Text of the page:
Latest Activity: Played Tyrant Unleashed (1 hour ago)
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The conversation of a set of twins in the womb of their mother …
“Say, do you actually believe in life after birth?” the one twin asks.
“Yes, definitely! Inside we grow and are prepared for what will come outside,” answered the other twin.
“I believe that’s nonsense!” says the first. “There can’t be life after birth—what is that supposed to look like?”
“I don’t exactly know either. But there will certainly be much more light than in here. And maybe we will be walking about and eat with our mouths?”
“I’ve never heard such nonsense! Eating with the mouth? What a crazy idea. There is the umbilical cord that nourishes us. And how do you want to walk about? The umbilical cord is much too short.”Unborn twins
“I am sure it is possible. It’s just that everything will be a little bit different.”
“You are crazy! Nobody ever came back after birth. Life is over with birth. That’s it.”
“I admit that nobody knows what life after birth will look like. But I do know that we will see our mother then, and that she will take care of us.”
“Mother???? But you don’t believe in a mother, do you? Where is she?”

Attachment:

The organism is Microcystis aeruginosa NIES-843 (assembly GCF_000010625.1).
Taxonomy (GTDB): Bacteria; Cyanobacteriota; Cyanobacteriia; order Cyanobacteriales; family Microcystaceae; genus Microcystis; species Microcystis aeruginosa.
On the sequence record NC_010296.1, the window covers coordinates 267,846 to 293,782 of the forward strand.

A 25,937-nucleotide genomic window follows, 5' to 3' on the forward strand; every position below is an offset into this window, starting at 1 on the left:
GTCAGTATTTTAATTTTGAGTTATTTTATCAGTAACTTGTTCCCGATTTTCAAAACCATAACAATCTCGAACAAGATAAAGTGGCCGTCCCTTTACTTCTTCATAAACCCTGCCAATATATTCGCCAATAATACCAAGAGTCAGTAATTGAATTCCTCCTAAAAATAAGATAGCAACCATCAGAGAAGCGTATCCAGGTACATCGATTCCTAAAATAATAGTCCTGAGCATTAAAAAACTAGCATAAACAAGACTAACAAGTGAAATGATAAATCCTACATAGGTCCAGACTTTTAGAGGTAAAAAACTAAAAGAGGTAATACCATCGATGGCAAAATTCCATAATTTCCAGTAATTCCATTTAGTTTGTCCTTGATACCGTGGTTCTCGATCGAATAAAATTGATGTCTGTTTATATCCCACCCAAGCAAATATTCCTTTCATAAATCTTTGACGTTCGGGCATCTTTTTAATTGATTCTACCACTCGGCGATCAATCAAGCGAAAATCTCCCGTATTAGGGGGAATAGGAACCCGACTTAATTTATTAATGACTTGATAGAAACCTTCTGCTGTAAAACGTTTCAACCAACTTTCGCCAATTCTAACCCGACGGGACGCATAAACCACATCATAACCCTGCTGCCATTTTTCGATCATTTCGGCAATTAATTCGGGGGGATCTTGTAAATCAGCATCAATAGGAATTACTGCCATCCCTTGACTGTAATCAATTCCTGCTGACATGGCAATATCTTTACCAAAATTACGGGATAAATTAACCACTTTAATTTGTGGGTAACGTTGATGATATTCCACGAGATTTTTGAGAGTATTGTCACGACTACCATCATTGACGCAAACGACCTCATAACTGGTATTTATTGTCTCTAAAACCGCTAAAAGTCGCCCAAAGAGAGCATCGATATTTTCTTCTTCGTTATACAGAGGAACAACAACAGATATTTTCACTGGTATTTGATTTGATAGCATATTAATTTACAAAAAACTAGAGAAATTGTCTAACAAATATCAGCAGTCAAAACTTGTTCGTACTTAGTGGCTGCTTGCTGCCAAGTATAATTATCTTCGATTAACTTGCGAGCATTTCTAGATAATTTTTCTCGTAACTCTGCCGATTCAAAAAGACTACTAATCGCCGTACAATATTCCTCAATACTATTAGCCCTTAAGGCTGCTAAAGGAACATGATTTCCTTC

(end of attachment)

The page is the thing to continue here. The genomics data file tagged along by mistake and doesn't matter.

“She is here, all around us. We are and we live within her and through her. Without her we couldn’t exist at all!”
“Nonsense! I’ve never sensed a mother, consequently she doesn’t exist.”
“Yes, sometimes, when we are very quiet you can hear her sing, or feel how she caresses our world.”
If a fair maiden kisses a frog which instantly changes into a handsome prince we would call it a fairy tale. But if the frog takes 400 million years to turn into a prince we call it evolution.
“To suppose that the eye with all its inimitable contrivances for adjusting the focus to different distances, for admitting different amounts of light, and for the correction of spherical and chromatic aberration, could have been formed by natural selection, seems, I confess, absurd in the highest degree…The difficulty of believing that a perfect and complex eye could be formed by natural selection, though insuperable by our imagination, should not be considered subversive of the theory.”